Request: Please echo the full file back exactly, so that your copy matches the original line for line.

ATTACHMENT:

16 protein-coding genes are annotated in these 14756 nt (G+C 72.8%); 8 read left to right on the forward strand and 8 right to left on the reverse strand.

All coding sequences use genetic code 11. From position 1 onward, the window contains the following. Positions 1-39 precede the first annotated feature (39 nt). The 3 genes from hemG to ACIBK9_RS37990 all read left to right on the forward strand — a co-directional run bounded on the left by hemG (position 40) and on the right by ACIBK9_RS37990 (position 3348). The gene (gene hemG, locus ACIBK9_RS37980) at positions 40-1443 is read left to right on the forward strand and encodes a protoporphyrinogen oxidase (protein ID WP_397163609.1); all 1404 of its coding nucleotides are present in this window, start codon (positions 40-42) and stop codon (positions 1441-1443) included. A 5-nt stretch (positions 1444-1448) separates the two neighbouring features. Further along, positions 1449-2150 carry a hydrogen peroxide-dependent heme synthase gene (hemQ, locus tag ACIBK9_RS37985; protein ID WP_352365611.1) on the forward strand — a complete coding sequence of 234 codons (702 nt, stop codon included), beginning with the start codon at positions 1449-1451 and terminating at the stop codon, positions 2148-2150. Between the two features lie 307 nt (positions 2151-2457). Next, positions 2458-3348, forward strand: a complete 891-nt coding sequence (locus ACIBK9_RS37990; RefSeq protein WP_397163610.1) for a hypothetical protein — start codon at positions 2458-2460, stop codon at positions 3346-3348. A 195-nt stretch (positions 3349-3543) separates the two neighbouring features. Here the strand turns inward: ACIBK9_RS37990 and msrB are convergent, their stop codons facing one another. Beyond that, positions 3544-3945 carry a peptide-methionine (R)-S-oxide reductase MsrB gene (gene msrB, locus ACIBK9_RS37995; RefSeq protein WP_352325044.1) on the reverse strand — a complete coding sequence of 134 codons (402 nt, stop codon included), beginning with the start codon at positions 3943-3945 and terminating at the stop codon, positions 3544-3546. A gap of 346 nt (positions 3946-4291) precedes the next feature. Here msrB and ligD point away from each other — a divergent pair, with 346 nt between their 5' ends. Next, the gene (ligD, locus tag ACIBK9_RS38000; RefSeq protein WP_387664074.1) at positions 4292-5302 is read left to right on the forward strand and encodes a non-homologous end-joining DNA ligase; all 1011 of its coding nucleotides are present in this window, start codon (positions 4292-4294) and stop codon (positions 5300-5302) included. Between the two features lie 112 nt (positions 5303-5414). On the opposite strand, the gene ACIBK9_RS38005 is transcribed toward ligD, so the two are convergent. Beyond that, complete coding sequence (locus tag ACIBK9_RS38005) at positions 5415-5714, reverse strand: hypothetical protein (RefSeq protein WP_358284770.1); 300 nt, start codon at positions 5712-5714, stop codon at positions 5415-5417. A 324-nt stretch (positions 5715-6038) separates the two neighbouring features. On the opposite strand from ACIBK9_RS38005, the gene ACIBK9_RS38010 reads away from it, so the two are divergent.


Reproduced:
16 protein-coding genes are annotated in these 14756 nt (G+C 72.8%); 8 read left to right on the forward strand and 8 right to left on the reverse strand.

All coding sequences use genetic code 11. From position 1 onward, the window contains the following. Positions 1-39 precede the first annotated feature (39 nt). The 3 genes from hemG to ACIBK9_RS37990 all read left to right on the forward strand — a co-directional run bounded on the left by hemG (position 40) and on the right by ACIBK9_RS37990 (position 3348). The gene (gene hemG, locus ACIBK9_RS37980) at positions 40-1443 is read left to right on the forward strand and encodes a protoporphyrinogen oxidase (protein ID WP_397163609.1); all 1404 of its coding nucleotides are present in this window, start codon (positions 40-42) and stop codon (positions 1441-1443) included. A 5-nt stretch (positions 1444-1448) separates the two neighbouring features. Further along, positions 1449-2150 carry a hydrogen peroxide-dependent heme synthase gene (hemQ, locus tag ACIBK9_RS37985; protein ID WP_352365611.1) on the forward strand — a complete coding sequence of 234 codons (702 nt, stop codon included), beginning with the start codon at positions 1449-1451 and terminating at the stop codon, positions 2148-2150. Between the two features lie 307 nt (positions 2151-2457). Next, positions 2458-3348, forward strand: a complete 891-nt coding sequence (locus ACIBK9_RS37990; RefSeq protein WP_397163610.1) for a hypothetical protein — start codon at positions 2458-2460, stop codon at positions 3346-3348. A 195-nt stretch (positions 3349-3543) separates the two neighbouring features. Here the strand turns inward: ACIBK9_RS37990 and msrB are convergent, their stop codons facing one another. Beyond that, positions 3544-3945 carry a peptide-methionine (R)-S-oxide reductase MsrB gene (gene msrB, locus ACIBK9_RS37995; RefSeq protein WP_352325044.1) on the reverse strand — a complete coding sequence of 134 codons (402 nt, stop codon included), beginning with the start codon at positions 3943-3945 and terminating at the stop codon, positions 3544-3546. A gap of 346 nt (positions 3946-4291) precedes the next feature. Here msrB and ligD point away from each other — a divergent pair, with 346 nt between their 5' ends. Next, the gene (ligD, locus tag ACIBK9_RS38000; RefSeq protein WP_387664074.1) at positions 4292-5302 is read left to right on the forward strand and encodes a non-homologous end-joining DNA ligase; all 1011 of its coding nucleotides are present in this window, start codon (positions 4292-4294) and stop codon (positions 5300-5302) included. Between the two features lie 112 nt (positions 5303-5414). On the opposite strand, the gene ACIBK9_RS38005 is transcribed toward ligD, so the two are convergent. Beyond that, complete coding sequence (locus tag ACIBK9_RS38005) at positions 5415-5714, reverse strand: hypothetical protein (RefSeq protein WP_358284770.1); 300 nt, start codon at positions 5712-5714, stop codon at positions 5415-5417. A 324-nt stretch (positions 5715-6038) separates the two neighbouring features. On the opposite strand from ACIBK9_RS38005, the gene ACIBK9_RS38010 reads away from it, so the two are divergent.